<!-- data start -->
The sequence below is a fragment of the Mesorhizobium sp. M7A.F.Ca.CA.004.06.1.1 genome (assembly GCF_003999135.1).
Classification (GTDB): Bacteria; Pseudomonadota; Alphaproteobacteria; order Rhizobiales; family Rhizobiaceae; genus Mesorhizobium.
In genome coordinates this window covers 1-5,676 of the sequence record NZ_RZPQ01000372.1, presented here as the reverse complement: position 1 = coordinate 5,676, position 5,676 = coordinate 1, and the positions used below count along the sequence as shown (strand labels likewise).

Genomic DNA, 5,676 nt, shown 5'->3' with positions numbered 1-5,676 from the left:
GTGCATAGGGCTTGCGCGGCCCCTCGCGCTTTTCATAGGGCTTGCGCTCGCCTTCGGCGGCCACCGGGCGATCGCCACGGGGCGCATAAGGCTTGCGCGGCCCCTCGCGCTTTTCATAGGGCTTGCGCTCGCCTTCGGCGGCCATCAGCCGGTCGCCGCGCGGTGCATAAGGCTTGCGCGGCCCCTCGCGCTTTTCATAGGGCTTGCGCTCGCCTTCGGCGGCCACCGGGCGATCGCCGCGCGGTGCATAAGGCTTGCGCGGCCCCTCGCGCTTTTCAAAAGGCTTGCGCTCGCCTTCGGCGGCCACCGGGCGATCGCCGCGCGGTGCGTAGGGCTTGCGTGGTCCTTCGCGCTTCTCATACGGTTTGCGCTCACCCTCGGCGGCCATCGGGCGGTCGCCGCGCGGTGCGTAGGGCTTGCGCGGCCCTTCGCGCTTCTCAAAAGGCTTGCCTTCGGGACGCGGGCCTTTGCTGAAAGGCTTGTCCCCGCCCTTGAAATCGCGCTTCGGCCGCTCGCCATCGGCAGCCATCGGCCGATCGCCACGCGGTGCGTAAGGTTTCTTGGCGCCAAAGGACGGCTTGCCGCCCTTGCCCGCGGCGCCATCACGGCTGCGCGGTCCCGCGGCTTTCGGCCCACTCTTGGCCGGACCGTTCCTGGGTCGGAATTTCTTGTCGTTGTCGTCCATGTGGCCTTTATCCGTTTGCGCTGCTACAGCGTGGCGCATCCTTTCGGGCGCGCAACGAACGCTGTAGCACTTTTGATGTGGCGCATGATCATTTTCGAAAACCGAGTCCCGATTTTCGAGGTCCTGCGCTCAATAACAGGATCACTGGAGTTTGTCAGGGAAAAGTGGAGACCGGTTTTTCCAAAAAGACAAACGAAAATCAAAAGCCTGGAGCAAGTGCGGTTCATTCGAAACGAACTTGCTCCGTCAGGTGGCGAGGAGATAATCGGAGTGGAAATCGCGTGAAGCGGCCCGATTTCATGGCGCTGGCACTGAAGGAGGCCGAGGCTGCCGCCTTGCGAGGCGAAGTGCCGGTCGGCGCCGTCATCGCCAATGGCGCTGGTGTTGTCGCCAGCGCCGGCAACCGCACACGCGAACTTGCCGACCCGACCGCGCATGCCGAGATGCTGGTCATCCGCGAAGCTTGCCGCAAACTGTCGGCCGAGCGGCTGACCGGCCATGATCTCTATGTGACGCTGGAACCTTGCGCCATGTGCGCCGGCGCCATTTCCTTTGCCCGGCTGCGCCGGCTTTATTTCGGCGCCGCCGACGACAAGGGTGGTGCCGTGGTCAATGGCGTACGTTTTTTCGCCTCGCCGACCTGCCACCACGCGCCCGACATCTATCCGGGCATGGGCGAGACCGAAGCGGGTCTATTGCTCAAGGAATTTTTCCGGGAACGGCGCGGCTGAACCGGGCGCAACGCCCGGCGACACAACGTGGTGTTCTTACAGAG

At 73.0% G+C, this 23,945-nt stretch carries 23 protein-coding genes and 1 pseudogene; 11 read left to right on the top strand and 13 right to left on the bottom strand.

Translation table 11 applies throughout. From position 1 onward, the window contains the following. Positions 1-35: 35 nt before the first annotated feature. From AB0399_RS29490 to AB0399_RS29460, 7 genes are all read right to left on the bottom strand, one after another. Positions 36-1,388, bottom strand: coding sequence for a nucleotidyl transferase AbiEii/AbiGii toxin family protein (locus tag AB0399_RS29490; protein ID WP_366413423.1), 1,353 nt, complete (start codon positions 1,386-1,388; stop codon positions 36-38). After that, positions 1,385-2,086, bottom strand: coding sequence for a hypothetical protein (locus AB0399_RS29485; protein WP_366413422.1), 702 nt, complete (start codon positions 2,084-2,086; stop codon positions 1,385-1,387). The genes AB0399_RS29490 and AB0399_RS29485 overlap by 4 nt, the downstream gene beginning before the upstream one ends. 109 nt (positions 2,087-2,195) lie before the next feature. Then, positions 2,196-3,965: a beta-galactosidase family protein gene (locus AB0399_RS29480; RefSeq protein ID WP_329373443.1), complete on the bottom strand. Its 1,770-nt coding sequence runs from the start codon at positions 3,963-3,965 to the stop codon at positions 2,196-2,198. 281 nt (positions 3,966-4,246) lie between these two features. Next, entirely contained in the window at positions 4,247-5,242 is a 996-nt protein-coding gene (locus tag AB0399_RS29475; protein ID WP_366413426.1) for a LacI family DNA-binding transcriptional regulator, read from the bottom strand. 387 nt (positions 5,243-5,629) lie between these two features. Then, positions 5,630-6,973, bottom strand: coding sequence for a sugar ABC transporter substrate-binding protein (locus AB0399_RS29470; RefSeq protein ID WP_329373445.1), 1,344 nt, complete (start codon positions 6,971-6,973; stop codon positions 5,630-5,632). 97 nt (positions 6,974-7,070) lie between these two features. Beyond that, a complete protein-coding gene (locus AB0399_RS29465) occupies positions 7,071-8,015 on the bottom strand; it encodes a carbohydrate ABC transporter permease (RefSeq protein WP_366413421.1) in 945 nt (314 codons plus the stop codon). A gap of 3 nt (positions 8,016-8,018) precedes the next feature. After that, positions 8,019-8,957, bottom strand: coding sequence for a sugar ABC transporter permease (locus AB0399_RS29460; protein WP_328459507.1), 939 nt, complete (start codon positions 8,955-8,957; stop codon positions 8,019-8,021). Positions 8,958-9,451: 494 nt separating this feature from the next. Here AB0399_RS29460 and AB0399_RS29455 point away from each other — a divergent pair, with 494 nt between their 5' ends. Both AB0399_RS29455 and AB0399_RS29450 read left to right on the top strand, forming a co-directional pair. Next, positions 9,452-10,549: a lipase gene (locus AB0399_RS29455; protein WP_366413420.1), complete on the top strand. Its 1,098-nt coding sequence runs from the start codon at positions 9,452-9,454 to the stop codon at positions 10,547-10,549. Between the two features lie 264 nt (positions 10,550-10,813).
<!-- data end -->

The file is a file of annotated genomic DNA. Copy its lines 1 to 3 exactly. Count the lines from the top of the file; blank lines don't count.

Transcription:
The sequence below is a fragment of the Mesorhizobium sp. M7A.F.Ca.CA.004.06.1.1 genome (assembly GCF_003999135.1).
Classification (GTDB): Bacteria; Pseudomonadota; Alphaproteobacteria; order Rhizobiales; family Rhizobiaceae; genus Mesorhizobium.
In genome coordinates this window covers 1-5,676 of the sequence record NZ_RZPQ01000372.1, presented here as the reverse complement: position 1 = coordinate 5,676, position 5,676 = coordinate 1, and the positions used below count along the sequence as shown (strand labels likewise).